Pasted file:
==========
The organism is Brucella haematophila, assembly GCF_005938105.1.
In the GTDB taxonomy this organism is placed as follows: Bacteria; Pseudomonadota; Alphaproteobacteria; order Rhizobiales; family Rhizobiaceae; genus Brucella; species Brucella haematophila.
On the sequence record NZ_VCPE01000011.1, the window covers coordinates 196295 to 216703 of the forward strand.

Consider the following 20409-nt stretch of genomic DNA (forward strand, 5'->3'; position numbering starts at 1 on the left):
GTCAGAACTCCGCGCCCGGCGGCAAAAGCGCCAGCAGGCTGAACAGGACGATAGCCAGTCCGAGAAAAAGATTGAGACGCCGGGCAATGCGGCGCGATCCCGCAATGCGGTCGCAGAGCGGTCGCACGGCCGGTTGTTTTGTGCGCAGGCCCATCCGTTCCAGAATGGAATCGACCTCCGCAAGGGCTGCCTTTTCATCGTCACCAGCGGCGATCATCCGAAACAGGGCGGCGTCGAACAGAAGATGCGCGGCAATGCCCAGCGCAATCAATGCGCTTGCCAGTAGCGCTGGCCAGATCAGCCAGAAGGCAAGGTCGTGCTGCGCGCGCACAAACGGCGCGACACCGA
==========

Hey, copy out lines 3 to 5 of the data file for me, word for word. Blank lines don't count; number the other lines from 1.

On the sequence record NZ_VCPE01000011.1, the window covers coordinates 196295 to 216703 of the forward strand.

Consider the following 20409-nt stretch of genomic DNA (forward strand, 5'->3'; position numbering starts at 1 on the left):
GTCAGAACTCCGCGCCCGGCGGCAAAAGCGCCAGCAGGCTGAACAGGACGATAGCCAGTCCGAGAAAAAGATTGAGACGCCGGGCAATGCGGCGCGATCCCGCAATGCGGTCGCAGAGCGGTCGCACGGCCGGTTGTTTTGTGCGCAGGCCCATCCGTTCCAGAATGGAATCGACCTCCGCAAGGGCTGCCTTTTCATCGTCACCAGCGGCGATCATCCGAAACAGGGCGGCGTCGAACAGAAGATGCGCGGCAATGCCCAGCGCAATCAATGCGCTTGCCAGTAGCGCTGGCCAGATCAGCCAGAAGGCAAGGTCGTGCTGCGCGCGCACAAACGGCGCGACACCGA